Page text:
The first day of fall 2010 is Wednesday. Most people may not know that Summer’s end is different from the Autumnal Equinox 2010. While the first day of fall is a date on the calendar — Sept. 22 — the Autumnal Equinox is an instant in time as Earth travels through space around the sun. Equinox means “equal nights,” and day and night are roughly equal on the Equinox in either spring or fall. As the days continue to grow shorter, the ebbing sunlight causes a chemical reaction in leaves, transforming them into brilliant colors. The first day of fall 2010 offers the bonus of a Harvest Moon.
First day of fall vs. Autumnal Equinox
The First day of Fall 2010 is Sept. 22, but the season doesn’t technically change until well into the night at 11:09 p.m. EDT, when Autumnal Equinox 2010 occurs. The seasons change because the Earth spins on an axis at about a 23-degree angle from the horizontal plane of its orbit (axial tilt). If the north and south pole were exactly vertical to Earth’s horizontal orbit, there would be no change of seasons. As the planet travels in orbit, its axis is tilted toward the sun during one portion, causing the northern hemisphere to be exposed to more sunlight (summer). During another portion of the orbit the axis is turned away and the northern hemisphere gets less light and warmth (winter). The Vernal Equinox and Autumnal Equinox occur at the exact transition when the tilt of the Earth’s axis is inclined neither away nor toward the sun.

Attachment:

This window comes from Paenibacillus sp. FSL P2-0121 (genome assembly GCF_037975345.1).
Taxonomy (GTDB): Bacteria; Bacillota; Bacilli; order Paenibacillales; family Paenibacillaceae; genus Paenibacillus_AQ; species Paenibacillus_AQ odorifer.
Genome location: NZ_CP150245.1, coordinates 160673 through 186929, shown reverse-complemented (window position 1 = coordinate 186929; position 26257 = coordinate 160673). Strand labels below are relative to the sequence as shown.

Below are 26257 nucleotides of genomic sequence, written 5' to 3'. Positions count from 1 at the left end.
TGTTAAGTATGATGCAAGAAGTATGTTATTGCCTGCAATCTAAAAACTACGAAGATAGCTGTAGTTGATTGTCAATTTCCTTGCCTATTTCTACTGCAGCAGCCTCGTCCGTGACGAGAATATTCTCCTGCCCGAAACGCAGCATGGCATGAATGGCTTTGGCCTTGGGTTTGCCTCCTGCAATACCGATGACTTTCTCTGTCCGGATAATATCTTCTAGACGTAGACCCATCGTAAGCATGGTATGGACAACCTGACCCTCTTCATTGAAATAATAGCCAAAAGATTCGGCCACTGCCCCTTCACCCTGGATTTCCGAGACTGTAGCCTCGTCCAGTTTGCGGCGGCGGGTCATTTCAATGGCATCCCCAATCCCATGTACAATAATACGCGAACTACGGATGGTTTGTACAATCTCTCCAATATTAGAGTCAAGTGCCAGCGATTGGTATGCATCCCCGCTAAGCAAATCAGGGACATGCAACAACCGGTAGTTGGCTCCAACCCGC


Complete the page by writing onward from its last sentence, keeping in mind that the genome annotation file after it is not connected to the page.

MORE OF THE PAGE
How leaves change color
At the instant of the Autumnal Equinox, the the sun is directly over the equator. Day and night are roughly equal just about everywhere on Earth. In the northern hemisphere the daylight has been getting shorter for 94 days — since the Summer Solstice. Less sunlight sends a signal to the trees to get ready for winter hibernation. They begin to shut down the process of photosynthesis, a chemical reaction in leaves that converts sunlight and water into glucose to fuel growth. Chlorophyll is the catalyst for photosynthesis. It’s the chemical that gives leaves their green color. Without enough sunlight for photosynthesis, chlorophyll disappears from the leaves. The green color goes away, and the bright colors in the leaves that were there all along, but obscured by chlorophyll, emerge from hiding.
Harvest Moon headlines skywatching show
On the first day of fall, just after sunset, the Harvest Moon will rise above the horizon. Technically, the moon won’t be full until early in the morning Thursday. This makes it the full moon closest to the Autumnal Equinox, which is known as the Harvest Moon. The nearly full moon will be accompanied by the planet Jupiter, shining like a bright beacon just below it. Jupiter made its closest approach to Earth in nearly 50 years on Monday. Skywatching with binoculars, people may be able to make out the planet Uranus, just above and slightly to the left of Jupiter. For those blessed with a warm night and clear weather, the celestial show marks an end of a first day of fall to remember.
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